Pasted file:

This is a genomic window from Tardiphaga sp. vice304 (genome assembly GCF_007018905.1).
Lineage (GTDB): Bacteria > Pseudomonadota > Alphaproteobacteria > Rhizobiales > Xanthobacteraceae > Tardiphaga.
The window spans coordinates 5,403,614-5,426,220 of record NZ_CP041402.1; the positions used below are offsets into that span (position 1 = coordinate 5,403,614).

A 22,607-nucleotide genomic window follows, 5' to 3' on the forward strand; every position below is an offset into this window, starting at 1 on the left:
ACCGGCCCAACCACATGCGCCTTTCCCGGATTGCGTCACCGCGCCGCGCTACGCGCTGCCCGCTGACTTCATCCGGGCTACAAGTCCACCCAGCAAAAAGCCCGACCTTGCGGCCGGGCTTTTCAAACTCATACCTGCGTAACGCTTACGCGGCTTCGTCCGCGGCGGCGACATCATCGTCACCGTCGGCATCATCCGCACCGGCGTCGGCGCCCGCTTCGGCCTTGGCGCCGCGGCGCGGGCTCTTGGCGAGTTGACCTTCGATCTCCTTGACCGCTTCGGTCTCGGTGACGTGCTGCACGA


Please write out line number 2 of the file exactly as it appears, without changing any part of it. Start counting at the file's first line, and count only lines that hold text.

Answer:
Lineage (GTDB): Bacteria > Pseudomonadota > Alphaproteobacteria > Rhizobiales > Xanthobacteraceae > Tardiphaga.